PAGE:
DNA research at Kew is changing the way we identify plants
Traditionally, Kew's botanists have classified plants by analysing their characteristics. Today, Kew scientists are supplementing the old methods with DNA analysis.
The development of the technology to analyse and sequence DNA over the past 30 years or so, has revolutionised some of the traditional areas of Kew’s plant science and research, including how we think about and understand the plant family tree.
Kew’s scientists use data obtained from DNA sequences to study how different groups of plants are related to one another, identify plants, or examine the genetic variation among individuals of rare plant. While undertaking this work they store the DNA they extract in DNA banks to provide a reference collection for future study.
Mapping the tree of life
Comparing DNA sequences of different plant species reveals likely evolutionary relationships and so has some advantages over subjectively looking at plant characteristics as a classification method. The technique is throwing up some unusual relationships between plants. For example, the sacred lotus (Nelumbo nucifera) has turned out to be unrelated to the water lilies it closely resembles. Instead it is a close relative of the London plane tree (Platanus xacerifolia).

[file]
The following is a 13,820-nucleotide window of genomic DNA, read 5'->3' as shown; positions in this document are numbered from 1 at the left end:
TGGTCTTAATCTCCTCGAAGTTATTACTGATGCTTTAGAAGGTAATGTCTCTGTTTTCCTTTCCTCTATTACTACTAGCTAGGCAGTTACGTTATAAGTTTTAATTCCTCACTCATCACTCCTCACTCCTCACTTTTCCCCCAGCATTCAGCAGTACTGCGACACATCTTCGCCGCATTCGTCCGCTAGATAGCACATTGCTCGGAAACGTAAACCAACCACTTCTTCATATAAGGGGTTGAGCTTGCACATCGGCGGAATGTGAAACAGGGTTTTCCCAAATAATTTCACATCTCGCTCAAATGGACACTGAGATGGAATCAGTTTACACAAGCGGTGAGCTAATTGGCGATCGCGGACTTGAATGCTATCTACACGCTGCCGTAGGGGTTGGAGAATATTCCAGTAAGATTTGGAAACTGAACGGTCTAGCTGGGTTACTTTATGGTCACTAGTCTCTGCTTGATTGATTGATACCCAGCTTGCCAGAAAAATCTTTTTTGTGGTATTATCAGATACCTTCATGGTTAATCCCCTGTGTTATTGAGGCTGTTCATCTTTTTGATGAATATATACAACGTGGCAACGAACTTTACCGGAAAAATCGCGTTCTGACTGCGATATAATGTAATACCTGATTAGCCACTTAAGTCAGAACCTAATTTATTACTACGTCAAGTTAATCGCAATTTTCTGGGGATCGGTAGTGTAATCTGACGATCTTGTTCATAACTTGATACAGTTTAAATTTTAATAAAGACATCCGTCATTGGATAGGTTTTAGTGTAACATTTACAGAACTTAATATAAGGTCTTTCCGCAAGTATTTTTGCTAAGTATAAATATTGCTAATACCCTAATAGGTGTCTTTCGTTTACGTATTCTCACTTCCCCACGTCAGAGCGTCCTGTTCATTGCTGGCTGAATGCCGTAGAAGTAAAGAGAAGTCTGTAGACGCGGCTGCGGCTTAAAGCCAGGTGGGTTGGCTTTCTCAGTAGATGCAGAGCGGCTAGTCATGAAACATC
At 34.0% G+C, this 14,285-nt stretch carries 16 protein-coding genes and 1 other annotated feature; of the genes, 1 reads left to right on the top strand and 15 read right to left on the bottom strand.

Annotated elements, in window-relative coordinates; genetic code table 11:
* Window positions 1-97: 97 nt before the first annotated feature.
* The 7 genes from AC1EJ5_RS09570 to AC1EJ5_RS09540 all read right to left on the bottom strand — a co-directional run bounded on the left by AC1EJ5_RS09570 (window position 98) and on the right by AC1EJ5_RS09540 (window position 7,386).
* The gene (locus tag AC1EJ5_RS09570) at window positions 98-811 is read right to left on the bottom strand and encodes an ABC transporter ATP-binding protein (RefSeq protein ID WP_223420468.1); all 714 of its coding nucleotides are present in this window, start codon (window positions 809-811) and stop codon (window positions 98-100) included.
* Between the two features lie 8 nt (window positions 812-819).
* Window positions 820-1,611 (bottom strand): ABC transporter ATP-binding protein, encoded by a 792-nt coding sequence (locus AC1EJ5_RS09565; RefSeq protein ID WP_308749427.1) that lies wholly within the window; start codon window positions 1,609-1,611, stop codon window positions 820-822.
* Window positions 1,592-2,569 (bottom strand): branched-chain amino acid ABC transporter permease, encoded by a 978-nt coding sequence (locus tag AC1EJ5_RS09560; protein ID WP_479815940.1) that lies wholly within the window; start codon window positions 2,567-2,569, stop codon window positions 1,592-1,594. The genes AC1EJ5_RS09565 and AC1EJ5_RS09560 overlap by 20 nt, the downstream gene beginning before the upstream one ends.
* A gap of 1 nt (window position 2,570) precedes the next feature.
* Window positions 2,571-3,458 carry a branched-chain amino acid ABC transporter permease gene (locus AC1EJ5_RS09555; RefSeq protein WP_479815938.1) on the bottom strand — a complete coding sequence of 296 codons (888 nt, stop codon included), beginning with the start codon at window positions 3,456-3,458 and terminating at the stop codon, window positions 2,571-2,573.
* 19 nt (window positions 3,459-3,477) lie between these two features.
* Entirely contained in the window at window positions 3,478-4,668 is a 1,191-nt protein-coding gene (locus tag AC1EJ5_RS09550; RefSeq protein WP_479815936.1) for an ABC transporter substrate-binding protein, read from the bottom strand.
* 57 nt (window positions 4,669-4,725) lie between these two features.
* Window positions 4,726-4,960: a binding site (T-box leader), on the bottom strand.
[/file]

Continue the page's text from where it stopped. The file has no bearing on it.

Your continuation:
A barcode for every plant
Kew is also involved in a project that aims to one day enable scientists to identify any plant by means of a ‘DNA barcode’. The Consortium for the Barcode of Life is an international initiative that aims to promote and develop DNA barcoding as a standard for identifying species. Scientists have found that the sequences of one or two particular DNA regions are effective for identifying animal, plant and fungal species. Although it sounds far fetched, the hope is that one day it might be possible to create a hand-held device that everyone could use to quickly identify all organisms while working in the field or hiking in the park.
In January 2010 Kew's DNA Bank contained over 38,000 samples of DNA from plants. Preparing samples for the bank involves crushing plant tissue in a mixture of liquids that extract the DNA but precipitate proteins. The mixture is then spun in a contrifuge which separates it into layers. The layer containing DNA is recovered and cold alcohol is added to preticipate the DNA. After purification, the DNA is stored at -80°C.
Working in partnership
South Africa’s Cape has the highest recorded species diversity of any similarly sized temperate or tropical region in the world. More than 9,000 plant species grow in 90,000km, more than in the entire British Isles.
Kew experts are working with scientists at the South Africa National Biodiversity Institute (SANBI) and universities in Johannesburg and Cape Town to create a DNA bank in South Africa to house genetic material from the country’s plants. This is vital work; 1,700 of the Cape Floral region species alone are threatened with extinction. Meanwhile, some scientists believe climate change could drastically alter the distribution of Africa’s plants.